(1) whether the publicity was recent, widespread, and highly damaging to the defendant; (2) whether the prosecution was responsible for dissemination of the objectionable material; (3) the extent of inconvenience to the prosecution; (4) whether a substantially better panel could be sworn elsewhere; (5) the nature and gravity of the offense; (6) the size of the community; (7) the defendant's status in the community; and (8) the popularity and prominence of the victim.Austin, 520 N.W.2d at 566 (citing Purdy, 491 N.W.2d at 406-07 (citations omitted)); see also Olson v. North Dakota District Court, 271 N.W.2d 574, 580 (N.D. 1978); Rule 21, N.D.R.Crim.P., Explanatory Note.
[¶13] The district court, in considering Ellis' motion for a new trial, concluded the defendant failed to meet the burden necessary to change venue as announced in Austin, 520 N.W.2d 564.
[¶14] The district court's findings on the motion for change of venue were:
There is no information relating to any pretrial publicity as to this particular case. There's no allegation that the state was responsible for any dissemination of any objectionable material. There would be additional expense to the county and to the prosecution moving the case. Cass County is the largest county in the state and the jury pool is the largest. It's not alleged that the Defendant or the victim have prominent status in the community. Considering those and the other factors in State vs. Austin, the Court makes the determination that the Motion for Change of Venue is not meritorious and the Defendant's motion is denied.The district court made specific findings under Austin. Because there is no record of the voir dire, we decline to presume a fair and impartial jury was not empaneled. Further, counsel for Ellis conceded at oral argument that a request for change of venue was not renewed following voir dire. Generally, a change of venue is inappropriate before voir dire examination, and a defendant believing, based on comments by members of the jury panel during the voir dire, that an impartial jury cannot be or has not been selected must renew a motion of change of venue at that time. See Norman, 507 N.W.2d at 526; Leidholm, 334 N.W.2d at 822.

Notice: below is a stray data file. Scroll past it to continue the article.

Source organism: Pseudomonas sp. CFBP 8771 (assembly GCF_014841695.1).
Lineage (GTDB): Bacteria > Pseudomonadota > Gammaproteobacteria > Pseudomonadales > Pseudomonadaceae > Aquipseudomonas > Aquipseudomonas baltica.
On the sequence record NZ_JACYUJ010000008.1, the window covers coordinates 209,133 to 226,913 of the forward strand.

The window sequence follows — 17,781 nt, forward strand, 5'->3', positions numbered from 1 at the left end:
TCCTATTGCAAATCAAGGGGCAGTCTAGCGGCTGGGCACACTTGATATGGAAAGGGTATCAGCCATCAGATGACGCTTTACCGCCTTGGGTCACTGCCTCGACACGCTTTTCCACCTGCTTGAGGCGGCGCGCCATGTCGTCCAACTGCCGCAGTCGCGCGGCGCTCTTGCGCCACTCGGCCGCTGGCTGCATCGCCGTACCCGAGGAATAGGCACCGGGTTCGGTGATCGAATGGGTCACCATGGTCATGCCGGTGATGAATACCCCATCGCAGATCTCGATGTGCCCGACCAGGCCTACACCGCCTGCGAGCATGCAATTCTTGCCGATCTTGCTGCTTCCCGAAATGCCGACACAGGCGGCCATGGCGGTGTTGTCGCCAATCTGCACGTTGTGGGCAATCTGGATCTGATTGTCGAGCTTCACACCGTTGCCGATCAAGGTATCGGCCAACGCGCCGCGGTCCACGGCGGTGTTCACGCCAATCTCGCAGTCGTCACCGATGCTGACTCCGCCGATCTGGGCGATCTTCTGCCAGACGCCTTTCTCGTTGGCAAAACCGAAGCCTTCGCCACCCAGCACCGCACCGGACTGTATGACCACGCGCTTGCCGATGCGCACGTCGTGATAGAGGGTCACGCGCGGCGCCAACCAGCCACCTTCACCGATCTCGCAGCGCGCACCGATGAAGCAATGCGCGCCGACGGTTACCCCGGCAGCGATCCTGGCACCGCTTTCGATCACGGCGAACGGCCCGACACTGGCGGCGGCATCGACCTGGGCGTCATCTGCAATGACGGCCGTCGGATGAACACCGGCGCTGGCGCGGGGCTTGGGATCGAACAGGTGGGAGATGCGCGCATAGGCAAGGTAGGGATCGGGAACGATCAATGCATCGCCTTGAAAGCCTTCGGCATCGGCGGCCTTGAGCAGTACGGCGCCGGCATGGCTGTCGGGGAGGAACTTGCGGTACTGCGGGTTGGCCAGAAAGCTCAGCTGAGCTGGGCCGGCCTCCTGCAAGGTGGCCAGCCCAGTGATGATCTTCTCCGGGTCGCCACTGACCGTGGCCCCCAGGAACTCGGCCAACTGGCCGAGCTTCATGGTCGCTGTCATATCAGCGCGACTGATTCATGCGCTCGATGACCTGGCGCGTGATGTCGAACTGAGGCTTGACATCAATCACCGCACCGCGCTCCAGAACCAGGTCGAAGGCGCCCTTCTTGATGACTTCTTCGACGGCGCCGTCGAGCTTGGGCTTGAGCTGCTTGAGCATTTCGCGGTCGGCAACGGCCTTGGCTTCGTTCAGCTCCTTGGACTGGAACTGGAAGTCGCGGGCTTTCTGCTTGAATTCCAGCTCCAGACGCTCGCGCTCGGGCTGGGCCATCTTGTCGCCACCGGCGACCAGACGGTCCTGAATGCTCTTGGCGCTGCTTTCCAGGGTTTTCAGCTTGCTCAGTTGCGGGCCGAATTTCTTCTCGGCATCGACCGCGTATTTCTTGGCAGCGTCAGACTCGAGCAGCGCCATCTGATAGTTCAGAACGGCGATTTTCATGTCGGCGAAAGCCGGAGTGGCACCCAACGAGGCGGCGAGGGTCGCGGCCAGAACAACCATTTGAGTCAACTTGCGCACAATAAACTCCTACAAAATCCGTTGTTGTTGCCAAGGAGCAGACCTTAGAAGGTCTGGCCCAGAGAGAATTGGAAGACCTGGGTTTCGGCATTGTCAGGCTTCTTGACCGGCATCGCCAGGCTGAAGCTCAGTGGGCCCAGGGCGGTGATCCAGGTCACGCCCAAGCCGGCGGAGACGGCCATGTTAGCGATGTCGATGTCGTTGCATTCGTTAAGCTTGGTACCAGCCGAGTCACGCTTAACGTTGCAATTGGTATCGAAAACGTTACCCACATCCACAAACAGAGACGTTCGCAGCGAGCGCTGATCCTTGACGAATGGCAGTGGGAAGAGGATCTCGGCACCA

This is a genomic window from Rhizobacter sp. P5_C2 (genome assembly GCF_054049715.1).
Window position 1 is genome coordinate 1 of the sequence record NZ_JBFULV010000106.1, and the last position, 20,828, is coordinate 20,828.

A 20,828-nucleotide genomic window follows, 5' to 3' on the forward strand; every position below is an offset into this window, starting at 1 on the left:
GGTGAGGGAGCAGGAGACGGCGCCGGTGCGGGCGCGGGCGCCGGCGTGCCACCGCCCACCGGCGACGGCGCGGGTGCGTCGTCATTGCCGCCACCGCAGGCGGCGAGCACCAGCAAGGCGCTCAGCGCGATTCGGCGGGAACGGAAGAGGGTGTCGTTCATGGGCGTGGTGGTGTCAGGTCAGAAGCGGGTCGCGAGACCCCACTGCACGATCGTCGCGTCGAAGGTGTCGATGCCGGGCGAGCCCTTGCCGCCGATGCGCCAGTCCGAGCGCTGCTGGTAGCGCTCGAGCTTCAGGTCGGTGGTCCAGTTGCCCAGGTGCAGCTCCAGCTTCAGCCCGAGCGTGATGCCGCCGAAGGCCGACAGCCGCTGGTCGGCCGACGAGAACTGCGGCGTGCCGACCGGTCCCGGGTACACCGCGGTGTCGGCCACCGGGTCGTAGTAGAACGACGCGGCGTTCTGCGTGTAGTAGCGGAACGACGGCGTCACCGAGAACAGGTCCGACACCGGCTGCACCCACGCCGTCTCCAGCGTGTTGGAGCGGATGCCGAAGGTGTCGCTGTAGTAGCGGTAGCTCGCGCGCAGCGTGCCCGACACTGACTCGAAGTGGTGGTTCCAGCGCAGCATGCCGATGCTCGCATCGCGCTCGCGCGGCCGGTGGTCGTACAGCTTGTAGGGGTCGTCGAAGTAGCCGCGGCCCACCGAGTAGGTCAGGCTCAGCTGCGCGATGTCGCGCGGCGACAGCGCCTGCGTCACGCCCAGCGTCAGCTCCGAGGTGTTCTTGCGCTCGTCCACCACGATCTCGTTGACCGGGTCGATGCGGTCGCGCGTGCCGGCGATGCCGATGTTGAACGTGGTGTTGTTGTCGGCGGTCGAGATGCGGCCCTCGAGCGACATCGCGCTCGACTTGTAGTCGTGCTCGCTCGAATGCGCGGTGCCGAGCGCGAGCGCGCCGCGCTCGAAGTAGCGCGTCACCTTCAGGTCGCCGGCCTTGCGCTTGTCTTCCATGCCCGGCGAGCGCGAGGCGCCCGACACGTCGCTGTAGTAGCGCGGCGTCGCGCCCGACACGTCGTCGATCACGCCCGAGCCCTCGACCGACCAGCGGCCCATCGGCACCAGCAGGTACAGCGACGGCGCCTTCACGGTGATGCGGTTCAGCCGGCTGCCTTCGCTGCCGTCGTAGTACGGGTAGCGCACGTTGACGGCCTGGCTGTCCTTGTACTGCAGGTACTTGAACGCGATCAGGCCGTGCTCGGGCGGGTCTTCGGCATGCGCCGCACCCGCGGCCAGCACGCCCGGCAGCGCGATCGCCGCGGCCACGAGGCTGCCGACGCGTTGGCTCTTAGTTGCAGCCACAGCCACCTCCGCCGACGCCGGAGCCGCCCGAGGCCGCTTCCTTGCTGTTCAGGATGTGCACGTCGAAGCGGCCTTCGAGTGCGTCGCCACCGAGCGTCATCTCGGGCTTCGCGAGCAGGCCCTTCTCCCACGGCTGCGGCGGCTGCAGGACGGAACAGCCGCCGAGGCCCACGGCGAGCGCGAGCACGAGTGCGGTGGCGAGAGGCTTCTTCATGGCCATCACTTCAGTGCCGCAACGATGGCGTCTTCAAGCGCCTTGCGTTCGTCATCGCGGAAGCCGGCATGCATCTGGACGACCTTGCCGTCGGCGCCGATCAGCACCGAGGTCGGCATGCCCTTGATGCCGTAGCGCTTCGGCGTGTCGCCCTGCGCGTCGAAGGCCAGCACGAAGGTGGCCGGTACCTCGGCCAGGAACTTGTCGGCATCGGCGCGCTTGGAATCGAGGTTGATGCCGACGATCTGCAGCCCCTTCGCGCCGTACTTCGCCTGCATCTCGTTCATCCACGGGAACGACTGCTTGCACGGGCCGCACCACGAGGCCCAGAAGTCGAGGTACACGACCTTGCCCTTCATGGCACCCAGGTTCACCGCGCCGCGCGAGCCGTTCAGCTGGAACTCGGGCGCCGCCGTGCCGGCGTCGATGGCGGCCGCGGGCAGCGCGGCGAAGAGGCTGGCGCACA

[¶15] The post-trial findings of the district court reflect Ellis failed to meet his burden under Austin. Because of these specific findings, and without a record, we will not presume a fair and impartial jury was not empaneled. We therefore conclude the district court did not abuse its discretion in denying Ellis' motion for change of venue.
[¶16] The criminal judgment and commitment of the district court is affirmed.
|[¶17]||Dale V. Sandstrom|
William A. Neumann
Mary Muehlen Maring
Carol Ronning Kapsner
Gerald W. VandeWalle, C.J.